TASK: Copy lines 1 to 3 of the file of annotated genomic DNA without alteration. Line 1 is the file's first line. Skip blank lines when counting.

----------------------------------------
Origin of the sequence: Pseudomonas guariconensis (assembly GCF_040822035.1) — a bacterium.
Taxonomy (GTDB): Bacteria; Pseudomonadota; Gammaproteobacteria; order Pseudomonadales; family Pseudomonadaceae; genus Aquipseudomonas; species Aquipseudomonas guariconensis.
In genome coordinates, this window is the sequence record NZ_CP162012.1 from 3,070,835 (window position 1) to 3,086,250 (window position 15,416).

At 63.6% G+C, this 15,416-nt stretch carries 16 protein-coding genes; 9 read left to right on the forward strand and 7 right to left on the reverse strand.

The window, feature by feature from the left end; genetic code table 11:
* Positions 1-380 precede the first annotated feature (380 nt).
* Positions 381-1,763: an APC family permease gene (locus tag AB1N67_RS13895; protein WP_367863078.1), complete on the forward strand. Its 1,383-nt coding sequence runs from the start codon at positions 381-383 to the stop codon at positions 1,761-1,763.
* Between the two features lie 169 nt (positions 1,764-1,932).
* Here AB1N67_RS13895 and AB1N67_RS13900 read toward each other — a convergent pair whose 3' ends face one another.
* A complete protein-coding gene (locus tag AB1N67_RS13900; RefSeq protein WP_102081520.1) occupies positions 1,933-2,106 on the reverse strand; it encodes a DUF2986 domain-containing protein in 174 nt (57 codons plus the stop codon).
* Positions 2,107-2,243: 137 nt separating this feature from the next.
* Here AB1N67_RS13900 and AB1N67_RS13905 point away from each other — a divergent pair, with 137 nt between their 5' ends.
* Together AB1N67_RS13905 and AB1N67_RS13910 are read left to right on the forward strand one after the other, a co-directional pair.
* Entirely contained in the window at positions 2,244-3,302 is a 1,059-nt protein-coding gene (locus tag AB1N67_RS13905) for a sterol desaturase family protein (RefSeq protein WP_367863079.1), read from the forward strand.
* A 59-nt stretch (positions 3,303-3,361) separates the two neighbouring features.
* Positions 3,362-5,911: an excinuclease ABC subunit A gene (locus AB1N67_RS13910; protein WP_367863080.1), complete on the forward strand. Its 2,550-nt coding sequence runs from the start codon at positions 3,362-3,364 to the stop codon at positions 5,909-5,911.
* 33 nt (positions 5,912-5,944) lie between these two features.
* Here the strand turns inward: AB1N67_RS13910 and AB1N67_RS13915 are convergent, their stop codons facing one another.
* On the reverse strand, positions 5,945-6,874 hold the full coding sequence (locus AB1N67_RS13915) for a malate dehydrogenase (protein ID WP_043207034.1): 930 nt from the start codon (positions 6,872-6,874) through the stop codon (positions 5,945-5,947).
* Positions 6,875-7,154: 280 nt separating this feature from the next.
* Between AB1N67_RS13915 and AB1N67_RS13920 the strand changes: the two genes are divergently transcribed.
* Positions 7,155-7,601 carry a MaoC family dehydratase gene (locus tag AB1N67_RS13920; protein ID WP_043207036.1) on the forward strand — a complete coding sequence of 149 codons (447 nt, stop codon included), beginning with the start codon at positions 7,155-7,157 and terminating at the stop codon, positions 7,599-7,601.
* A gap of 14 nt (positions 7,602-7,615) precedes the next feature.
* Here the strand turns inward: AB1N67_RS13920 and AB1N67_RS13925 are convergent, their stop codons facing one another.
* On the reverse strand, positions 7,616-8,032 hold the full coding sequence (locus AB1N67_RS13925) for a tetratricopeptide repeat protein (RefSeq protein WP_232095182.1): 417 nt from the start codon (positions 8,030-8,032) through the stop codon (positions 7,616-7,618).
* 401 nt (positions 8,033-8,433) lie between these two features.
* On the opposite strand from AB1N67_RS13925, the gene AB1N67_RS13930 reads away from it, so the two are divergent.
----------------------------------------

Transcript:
Origin of the sequence: Pseudomonas guariconensis (assembly GCF_040822035.1) — a bacterium.
Taxonomy (GTDB): Bacteria; Pseudomonadota; Gammaproteobacteria; order Pseudomonadales; family Pseudomonadaceae; genus Aquipseudomonas; species Aquipseudomonas guariconensis.
In genome coordinates, this window is the sequence record NZ_CP162012.1 from 3,070,835 (window position 1) to 3,086,250 (window position 15,416).